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From: Kirill Tkhai <>
To: Dave Chinner <>
Cc: Michal Hocko <>,,,,
Subject: Re: [PATCH RFC] xfs, memcg: Call xfs_fs_nr_cached_objects() only in case of global reclaim
Date: Mon, 26 Mar 2018 14:16:51 +0300	[thread overview]
Message-ID: <> (raw)
In-Reply-To: <20180326023709.GK18129@dastard>

On 26.03.2018 05:37, Dave Chinner wrote:
> On Fri, Mar 23, 2018 at 03:39:53PM +0300, Kirill Tkhai wrote:
>> On 23.03.2018 02:46, Dave Chinner wrote:
>>> On Thu, Mar 22, 2018 at 07:52:37PM +0300, Kirill Tkhai wrote:
>>>> Here is the problem I'm solving:
>>> Oh, finally you tell me what the problem is that you're trying to
>>> solve. I *asked this several times* and got no response. Thank you
>>> for wasting so much of my time.
>>>> Current shrinker is not scalable. Then there are many memcg and mounts,
>>>> the time of iteration shrink_slab() in case of global reclaim can
>>>> take much time. There is times of shrink_slab() by the link. A node
>>>> with 200 containers may waste 4 seconds on global reclaim just to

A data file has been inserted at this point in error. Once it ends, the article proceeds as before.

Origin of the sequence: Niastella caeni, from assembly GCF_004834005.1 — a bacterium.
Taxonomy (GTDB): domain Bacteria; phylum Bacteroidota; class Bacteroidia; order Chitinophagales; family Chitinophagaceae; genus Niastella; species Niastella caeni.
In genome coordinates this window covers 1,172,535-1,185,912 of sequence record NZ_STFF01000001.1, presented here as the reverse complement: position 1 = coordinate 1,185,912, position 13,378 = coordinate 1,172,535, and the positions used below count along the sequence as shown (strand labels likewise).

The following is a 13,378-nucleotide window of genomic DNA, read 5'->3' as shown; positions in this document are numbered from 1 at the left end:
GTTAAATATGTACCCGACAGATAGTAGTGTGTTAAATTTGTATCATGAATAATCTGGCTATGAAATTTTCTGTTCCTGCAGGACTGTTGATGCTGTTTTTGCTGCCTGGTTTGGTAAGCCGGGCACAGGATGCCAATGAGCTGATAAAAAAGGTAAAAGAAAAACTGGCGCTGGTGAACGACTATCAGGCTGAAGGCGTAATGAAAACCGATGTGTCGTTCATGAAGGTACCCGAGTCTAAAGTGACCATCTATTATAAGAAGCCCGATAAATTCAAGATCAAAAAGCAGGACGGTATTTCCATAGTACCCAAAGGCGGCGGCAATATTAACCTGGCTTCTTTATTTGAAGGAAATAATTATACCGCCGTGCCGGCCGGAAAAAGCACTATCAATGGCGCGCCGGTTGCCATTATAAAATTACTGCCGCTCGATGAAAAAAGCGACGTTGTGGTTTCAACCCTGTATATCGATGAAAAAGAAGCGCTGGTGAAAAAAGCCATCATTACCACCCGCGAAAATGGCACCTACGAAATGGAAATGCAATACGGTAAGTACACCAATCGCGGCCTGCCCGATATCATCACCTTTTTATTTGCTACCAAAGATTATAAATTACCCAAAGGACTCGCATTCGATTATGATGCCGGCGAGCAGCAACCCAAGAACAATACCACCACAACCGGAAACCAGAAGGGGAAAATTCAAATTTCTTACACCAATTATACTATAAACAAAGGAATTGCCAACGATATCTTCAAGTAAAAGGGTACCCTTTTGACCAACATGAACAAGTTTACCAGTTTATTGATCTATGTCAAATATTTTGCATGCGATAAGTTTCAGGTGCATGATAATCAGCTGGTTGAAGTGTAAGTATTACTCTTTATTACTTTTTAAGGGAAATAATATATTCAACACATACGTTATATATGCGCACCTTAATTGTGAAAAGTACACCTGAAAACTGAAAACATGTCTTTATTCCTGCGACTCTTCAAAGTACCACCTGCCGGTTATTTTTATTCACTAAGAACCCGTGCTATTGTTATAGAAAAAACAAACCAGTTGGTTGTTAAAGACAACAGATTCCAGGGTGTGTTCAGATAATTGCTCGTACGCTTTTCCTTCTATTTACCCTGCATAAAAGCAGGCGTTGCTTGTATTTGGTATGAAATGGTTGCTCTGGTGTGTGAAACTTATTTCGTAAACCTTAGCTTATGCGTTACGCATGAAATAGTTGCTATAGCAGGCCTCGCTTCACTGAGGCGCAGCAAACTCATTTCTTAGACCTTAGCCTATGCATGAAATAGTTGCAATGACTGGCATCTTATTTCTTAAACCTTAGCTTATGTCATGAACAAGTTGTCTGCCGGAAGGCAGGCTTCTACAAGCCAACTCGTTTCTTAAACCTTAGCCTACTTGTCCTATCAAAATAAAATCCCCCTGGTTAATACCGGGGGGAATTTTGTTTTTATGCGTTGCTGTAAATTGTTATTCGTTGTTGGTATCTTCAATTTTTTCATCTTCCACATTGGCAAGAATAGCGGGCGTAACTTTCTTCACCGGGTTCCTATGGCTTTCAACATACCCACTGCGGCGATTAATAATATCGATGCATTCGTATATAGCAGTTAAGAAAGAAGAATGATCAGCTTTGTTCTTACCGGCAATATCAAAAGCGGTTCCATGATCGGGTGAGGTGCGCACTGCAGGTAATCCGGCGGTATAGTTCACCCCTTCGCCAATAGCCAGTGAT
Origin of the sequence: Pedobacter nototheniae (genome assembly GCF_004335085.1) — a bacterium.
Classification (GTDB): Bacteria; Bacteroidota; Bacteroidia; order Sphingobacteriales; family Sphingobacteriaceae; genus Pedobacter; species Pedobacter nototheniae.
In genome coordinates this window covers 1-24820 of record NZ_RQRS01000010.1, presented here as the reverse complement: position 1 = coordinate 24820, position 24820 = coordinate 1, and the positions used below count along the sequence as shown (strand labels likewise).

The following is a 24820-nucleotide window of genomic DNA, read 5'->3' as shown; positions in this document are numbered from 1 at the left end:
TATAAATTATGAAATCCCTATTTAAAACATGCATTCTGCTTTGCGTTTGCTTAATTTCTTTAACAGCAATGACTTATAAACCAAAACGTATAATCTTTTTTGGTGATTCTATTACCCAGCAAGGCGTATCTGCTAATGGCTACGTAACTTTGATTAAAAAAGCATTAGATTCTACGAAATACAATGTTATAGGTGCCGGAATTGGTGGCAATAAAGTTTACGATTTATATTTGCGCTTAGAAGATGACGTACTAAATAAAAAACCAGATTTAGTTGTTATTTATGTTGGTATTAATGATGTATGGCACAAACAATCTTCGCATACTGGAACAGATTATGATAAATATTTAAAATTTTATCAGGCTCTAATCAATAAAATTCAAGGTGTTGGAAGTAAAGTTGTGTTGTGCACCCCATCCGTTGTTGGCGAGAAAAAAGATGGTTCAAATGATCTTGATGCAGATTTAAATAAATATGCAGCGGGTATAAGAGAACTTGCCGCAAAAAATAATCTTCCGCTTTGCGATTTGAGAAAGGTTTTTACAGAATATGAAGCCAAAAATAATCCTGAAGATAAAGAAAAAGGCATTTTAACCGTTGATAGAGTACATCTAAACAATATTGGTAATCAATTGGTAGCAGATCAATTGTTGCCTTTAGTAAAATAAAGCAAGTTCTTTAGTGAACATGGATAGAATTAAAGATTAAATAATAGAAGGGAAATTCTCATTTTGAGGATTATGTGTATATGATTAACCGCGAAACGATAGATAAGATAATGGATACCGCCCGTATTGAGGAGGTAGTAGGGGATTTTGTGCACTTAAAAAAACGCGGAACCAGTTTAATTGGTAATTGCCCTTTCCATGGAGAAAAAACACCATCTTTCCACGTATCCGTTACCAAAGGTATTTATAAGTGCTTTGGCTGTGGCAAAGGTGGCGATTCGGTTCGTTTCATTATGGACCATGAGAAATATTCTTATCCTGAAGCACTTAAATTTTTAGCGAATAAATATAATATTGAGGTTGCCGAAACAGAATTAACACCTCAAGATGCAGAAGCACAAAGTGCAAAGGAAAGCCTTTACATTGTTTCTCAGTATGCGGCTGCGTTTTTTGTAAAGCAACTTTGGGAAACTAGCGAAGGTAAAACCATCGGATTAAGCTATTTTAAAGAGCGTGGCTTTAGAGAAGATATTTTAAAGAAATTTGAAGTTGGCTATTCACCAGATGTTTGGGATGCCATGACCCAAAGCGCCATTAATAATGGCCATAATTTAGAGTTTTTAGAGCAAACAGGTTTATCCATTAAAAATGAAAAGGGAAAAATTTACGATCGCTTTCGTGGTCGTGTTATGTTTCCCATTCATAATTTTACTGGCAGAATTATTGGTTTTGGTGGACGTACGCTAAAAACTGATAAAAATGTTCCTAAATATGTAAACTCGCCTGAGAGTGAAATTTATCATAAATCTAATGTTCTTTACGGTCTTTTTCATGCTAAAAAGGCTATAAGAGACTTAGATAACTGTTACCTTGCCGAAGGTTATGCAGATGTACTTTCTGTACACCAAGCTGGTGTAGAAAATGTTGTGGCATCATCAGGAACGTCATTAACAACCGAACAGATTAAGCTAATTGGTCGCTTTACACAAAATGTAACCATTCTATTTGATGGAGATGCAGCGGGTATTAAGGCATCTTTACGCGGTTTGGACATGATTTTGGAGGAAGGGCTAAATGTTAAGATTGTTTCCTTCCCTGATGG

>>>> iterate over all shrinkers for all cgroups, call shrinker::count_objects()
>>>> and receive 0 zero objects.
>>> So, your problem is the way the memcgs were tacked onto the side
>>> of the list_lru infrastructure and are iterated, which has basically
>>> nothing to do with the way the low level XFS inode shrinker behaves.
>>> /me looks at the patches
>>> /me shudders at the thought of external "cache has freeable items"
>>> control for the shrinking of vfs caches.
>>> Biggest problem I see with this is the scope for coherency bugs ini
>>> the "memcg shrinker has freeable items" tracking. If that happens,
>>> there's no way of getting that memcg to run it's shrinker ever
>>> again. That seems very, very fragile and likely to be an endless
>>> source of OOM bugs. The whole point of the shrinker polling
>>> infrastructure is that it is not susceptible to this sort of bug.
>>> Really, the problem is that there's no separate list of memcg aware
>>> shrinkers, so every registered shrinker has to be iterated just to
>>> find the one shrinker that is memcg aware.
>> I don't think the logic is difficult. There are generic rules,
>> and the only task is to teach them memcg-aware shrinkers. Currently,